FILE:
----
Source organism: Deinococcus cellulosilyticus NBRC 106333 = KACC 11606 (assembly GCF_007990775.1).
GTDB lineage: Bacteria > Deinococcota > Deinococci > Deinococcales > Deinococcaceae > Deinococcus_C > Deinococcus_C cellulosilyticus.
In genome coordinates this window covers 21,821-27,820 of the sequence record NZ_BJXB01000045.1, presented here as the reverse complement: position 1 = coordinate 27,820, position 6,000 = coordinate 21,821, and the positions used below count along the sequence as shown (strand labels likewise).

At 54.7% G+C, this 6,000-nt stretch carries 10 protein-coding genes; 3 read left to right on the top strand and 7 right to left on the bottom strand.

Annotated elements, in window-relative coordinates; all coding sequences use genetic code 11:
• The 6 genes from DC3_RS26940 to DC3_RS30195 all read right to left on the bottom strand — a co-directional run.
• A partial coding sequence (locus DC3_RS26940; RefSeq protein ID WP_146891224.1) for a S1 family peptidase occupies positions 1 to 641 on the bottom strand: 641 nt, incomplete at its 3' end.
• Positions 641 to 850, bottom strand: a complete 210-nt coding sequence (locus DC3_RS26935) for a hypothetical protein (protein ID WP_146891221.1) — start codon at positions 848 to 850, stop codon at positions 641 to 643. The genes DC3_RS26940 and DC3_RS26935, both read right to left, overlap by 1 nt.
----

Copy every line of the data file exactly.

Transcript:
Source organism: Deinococcus cellulosilyticus NBRC 106333 = KACC 11606 (assembly GCF_007990775.1).
GTDB lineage: Bacteria > Deinococcota > Deinococci > Deinococcales > Deinococcaceae > Deinococcus_C > Deinococcus_C cellulosilyticus.
In genome coordinates this window covers 21,821-27,820 of the sequence record NZ_BJXB01000045.1, presented here as the reverse complement: position 1 = coordinate 27,820, position 6,000 = coordinate 21,821, and the positions used below count along the sequence as shown (strand labels likewise).

At 54.7% G+C, this 6,000-nt stretch carries 10 protein-coding genes; 3 read left to right on the top strand and 7 right to left on the bottom strand.

Annotated elements, in window-relative coordinates; all coding sequences use genetic code 11:
• The 6 genes from DC3_RS26940 to DC3_RS30195 all read right to left on the bottom strand — a co-directional run.
• A partial coding sequence (locus DC3_RS26940; RefSeq protein ID WP_146891224.1) for a S1 family peptidase occupies positions 1 to 641 on the bottom strand: 641 nt, incomplete at its 3' end.
• Positions 641 to 850, bottom strand: a complete 210-nt coding sequence (locus DC3_RS26935) for a hypothetical protein (protein ID WP_146891221.1) — start codon at positions 848 to 850, stop codon at positions 641 to 643. The genes DC3_RS26940 and DC3_RS26935, both read right to left, overlap by 1 nt.